Push yourself to Pushkar!
Delhi – Pushkar, From the big city to a little jewel in Rajasthan!
Honestly, i had no idea of what Maya was talking about when she said; “hey guys, let’s go to Pushkar tomorrow”. Push whom? What car? “It is not far from Delhi and people say it is insanely special” she said, that was enough to convince me. We quickly booked combined tickets to Pushkar in a travelling agency in Paharganj area of Delhi, this included a train ticket to Ajmer and a bus from Ajmer to Pushkar, about 500INR combined.
So yeah, Pushkar;
Lying on the shores of the Pushkar lake, the little jewelish town is one of the five pilgrimage sites for devout Hindus. According to the legend, Pushkar was formed by the tears of lord Shiva, that were dropping when he was crying about the death of his wife Sati. Pushkar is also home for the annual camel fair which continues for five days. More than 10000 camels are brought from different parts of India to be traded and sold. Finally the temples, there are many Hindu temples around Pushkar and the most notable is the Brahma temple, since there are not many temples dedicated to Brahma around the world.
Pushkar lake piligrims, Credit to Koen from Flickr (c)
After the journey from Delhi we settled down in “Peacock holiday resort”, it’s actually a nice little guesthouse with a swimming pool, neat rooms and a restaurant.
After unpacking and taking a shower we went out to explore the town. Pushkar is really small, so it can easily be navigated by foot, although bicycles and motorbikes are available for rent too. The first thing i noticed after arriving to Pushkar is the crazy amount of wandering cows! They are usually harmless but i actually got head butted by a cow there, seriously, it did hurt but was pretty funny as well.
Shop, shop, shop. Pushkar is a great shopping destination. The prices were probably the lowest i have seen in India, you have to bargain hard though. You buy can all sorts of jewelry, handicrafts, bags, clothes and more. I bought this nice lil necklace for just 10INR!
The Pushkar lake is a place to visit for sure too. The lake is scared for the Hindus. Pilgrims come to the lake in large numbers year around, especially during Kartik Poornima (a kind of “full moon party” of Hindus, Sikhs and Jains). People believe that a dip in the sacred lake will cleanse sins and cure diseases. I prefered staying a sinner.
The lake area is also known for the various scams taking place there. While walking near the lake I got approached by a “priest” who told me that i had to get a special blessing before coming any closer to the lake. I politely told him that i was not interested, but the “wizard” kept on pushing until i got angry and told him to get away. “The blessing” usually costs around 1000INR per family member, spells come with price tags… Be aware.
It is also important to mention that drinking or selling alcohol is prohibited in Pushkar, same applies for meat!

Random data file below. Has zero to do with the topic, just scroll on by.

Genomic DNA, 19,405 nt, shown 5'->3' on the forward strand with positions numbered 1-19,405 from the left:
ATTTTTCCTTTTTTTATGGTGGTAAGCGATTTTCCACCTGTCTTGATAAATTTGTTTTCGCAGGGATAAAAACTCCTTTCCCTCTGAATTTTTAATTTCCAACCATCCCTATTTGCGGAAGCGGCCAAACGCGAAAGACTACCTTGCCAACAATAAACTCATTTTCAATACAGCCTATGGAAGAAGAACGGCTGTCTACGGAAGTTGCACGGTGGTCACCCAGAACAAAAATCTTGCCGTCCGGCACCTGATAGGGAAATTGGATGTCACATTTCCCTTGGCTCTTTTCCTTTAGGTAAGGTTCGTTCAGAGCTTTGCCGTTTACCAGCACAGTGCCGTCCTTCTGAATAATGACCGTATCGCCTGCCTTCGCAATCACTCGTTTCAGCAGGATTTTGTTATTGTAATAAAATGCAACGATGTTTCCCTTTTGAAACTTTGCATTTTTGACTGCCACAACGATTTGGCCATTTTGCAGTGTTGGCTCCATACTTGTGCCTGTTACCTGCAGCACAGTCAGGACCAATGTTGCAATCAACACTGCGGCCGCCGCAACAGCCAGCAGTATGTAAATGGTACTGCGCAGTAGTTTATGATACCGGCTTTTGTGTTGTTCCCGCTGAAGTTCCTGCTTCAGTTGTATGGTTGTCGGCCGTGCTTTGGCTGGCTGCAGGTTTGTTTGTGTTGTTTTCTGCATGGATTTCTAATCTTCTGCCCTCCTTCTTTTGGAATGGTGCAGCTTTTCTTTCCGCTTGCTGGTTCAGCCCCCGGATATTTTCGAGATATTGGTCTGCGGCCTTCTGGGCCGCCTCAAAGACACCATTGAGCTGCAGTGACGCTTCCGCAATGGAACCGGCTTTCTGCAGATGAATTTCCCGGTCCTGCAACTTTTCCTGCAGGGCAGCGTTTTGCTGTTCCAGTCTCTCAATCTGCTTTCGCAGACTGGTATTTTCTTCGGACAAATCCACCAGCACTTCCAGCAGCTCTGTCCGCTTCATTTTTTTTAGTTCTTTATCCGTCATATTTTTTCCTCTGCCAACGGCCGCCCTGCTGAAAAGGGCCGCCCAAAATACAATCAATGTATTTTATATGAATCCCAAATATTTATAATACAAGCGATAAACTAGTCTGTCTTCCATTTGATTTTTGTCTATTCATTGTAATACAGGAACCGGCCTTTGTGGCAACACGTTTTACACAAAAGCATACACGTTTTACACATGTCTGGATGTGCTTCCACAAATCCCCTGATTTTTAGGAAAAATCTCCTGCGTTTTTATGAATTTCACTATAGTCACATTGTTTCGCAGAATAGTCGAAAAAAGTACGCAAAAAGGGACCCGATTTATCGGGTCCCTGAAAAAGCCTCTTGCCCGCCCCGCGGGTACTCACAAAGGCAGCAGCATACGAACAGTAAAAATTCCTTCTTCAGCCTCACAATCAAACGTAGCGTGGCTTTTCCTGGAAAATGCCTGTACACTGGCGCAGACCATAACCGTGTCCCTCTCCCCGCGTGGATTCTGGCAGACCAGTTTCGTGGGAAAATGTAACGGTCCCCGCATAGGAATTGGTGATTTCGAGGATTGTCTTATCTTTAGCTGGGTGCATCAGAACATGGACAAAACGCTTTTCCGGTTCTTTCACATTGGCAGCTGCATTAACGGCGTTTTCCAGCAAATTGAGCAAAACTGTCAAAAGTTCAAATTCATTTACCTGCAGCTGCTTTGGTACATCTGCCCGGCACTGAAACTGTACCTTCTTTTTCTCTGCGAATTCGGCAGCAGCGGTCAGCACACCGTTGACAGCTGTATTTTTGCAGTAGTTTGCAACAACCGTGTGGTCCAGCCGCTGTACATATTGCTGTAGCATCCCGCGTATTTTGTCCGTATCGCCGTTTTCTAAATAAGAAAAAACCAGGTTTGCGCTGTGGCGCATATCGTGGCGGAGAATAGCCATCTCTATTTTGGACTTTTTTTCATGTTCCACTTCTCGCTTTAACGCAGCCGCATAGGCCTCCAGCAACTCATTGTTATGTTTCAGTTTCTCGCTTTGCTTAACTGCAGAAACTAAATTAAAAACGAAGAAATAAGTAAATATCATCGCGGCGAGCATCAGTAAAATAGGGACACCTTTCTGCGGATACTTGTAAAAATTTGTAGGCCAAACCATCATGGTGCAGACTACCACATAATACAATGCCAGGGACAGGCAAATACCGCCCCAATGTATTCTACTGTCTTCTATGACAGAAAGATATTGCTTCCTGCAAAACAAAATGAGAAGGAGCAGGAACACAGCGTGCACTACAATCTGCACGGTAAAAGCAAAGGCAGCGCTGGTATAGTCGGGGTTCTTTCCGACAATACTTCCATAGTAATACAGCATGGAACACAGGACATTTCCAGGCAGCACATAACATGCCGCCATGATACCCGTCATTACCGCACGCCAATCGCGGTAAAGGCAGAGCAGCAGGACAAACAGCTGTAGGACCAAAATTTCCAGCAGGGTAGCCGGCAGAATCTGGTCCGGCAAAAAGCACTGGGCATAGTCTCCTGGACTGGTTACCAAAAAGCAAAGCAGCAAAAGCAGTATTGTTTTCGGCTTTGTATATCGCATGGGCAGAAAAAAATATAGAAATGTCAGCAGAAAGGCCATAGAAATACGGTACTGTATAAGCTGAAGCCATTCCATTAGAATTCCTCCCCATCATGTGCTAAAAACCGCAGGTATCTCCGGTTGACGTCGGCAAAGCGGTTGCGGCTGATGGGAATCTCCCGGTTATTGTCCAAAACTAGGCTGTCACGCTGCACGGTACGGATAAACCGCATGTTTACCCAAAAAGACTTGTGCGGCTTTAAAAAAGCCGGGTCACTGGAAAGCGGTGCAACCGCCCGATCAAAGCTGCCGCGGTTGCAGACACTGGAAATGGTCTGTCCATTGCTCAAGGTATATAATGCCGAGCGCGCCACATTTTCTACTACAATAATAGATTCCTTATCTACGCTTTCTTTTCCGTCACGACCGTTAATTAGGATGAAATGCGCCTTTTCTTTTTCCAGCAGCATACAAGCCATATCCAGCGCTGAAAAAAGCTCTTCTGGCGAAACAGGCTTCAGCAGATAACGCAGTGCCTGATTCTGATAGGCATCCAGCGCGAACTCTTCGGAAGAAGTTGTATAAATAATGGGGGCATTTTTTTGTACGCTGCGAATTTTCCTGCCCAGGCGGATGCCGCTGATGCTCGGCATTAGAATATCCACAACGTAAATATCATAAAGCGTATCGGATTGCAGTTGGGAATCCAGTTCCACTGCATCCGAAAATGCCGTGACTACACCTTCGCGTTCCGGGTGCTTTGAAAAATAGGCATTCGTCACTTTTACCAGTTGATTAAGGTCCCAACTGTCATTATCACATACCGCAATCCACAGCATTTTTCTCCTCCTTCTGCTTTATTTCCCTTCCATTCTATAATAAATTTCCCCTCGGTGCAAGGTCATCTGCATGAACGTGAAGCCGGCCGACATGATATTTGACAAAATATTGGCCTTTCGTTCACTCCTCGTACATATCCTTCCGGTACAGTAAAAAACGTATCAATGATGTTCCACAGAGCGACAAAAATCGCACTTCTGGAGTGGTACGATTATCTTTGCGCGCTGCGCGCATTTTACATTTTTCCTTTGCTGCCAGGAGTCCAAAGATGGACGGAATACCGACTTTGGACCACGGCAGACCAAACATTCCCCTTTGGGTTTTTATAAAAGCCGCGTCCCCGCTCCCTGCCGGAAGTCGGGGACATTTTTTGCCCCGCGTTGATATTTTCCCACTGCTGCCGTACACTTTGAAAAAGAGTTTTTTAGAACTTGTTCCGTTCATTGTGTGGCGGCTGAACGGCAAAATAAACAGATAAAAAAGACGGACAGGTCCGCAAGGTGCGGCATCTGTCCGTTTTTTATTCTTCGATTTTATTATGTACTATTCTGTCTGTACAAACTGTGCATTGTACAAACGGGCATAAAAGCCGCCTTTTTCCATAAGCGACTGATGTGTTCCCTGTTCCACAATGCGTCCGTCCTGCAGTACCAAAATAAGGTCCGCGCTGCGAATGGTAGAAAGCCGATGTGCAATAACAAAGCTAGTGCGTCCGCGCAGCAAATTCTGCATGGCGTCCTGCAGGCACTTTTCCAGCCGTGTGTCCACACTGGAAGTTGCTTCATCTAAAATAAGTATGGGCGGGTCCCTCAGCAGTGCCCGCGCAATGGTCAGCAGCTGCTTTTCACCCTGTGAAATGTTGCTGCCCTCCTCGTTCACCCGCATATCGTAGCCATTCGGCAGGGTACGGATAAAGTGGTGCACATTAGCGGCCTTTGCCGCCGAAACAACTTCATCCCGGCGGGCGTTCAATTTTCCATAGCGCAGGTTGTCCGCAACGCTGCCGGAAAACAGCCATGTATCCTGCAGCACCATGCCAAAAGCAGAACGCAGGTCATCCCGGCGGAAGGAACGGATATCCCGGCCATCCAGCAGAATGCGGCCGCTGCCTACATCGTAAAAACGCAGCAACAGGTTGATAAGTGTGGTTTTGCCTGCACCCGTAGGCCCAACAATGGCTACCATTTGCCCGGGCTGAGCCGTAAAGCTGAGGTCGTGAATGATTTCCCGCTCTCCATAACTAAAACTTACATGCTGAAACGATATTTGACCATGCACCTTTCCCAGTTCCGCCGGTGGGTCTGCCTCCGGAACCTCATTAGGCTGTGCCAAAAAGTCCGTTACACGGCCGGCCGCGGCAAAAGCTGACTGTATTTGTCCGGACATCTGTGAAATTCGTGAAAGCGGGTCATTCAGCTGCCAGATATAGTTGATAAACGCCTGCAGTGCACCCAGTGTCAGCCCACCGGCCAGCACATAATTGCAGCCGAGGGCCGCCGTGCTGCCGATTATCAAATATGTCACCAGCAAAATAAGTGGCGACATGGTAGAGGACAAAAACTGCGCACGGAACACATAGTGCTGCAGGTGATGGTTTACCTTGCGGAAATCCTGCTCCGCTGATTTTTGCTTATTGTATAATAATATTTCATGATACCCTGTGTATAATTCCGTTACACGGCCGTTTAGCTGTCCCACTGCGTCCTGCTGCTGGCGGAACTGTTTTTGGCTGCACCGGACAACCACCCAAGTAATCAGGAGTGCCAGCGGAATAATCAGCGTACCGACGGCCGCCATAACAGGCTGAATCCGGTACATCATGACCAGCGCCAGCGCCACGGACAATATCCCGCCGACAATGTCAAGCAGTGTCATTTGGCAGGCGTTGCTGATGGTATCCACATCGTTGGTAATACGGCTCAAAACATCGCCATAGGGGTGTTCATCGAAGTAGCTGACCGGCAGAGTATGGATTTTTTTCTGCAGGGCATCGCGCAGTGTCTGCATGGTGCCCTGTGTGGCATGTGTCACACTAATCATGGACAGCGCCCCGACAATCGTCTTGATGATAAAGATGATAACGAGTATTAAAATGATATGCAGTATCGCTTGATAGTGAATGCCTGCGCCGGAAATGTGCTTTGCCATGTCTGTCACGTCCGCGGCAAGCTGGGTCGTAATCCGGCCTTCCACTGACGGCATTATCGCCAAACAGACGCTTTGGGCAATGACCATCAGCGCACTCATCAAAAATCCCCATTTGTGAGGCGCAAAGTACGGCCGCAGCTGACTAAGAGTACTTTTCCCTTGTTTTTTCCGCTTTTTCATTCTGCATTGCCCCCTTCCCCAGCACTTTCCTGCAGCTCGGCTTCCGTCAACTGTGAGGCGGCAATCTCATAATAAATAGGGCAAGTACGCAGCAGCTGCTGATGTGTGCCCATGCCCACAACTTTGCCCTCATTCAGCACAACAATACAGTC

The Pushkar camel safari:
Ride a camel, camp in the desert, feel the desert. Sounds nice, eh?
This activity is very popular around town, but i vote against! Although i did the safari myself, i truly believe that it was a mistake, let me explain in detail.
We started early in the morning, Maya, Gal and I, each had his own camel + two guides. After packing all the bags on the camel (We had one night camping booked) we went on our way. First we rode through the town itself, the camel was pretty slow, so we could really see how the little Indian town lived it’s daily life, Pushkar looked different from the back of the camel. After while we got off town and saw the mighty Rajasthani desert, It is the world’s 17th largest desert.
On the back of the mighty camel, credit to tjollans from Flickr (c)
The ride through the desert lasted a few hours until the camels had to have a serious break. We saw the nomadic life of the desert people, hardcore poverty, amazing landscapes and a magical sunset. Desert sunset is something you should put on your bucket list.
At night we stayed in a small camp, Thali was served for dinner (with a refill) and after a few spliffs of charas we went off to sleep. A tent for three was a great place to rest at.
In the next morning we had to ride back to town, it took us about four hours to get back to Pushkar. So why did i say i was against the activity? Well, in order to navigate the camels, a hole is made in their nose and a rope is put through it, the rider holds the rope and navigates by pulling the rope left or right. This is just the visible part, i have no idea how they make the camels be so loyal, i hope their ways are not cruel.
Pushkar has a lot to offer to any traveler, some people stay there for really long periods, put it on your “to go” list, go there, you won’t regret it. P.S the charas there is not bad at all.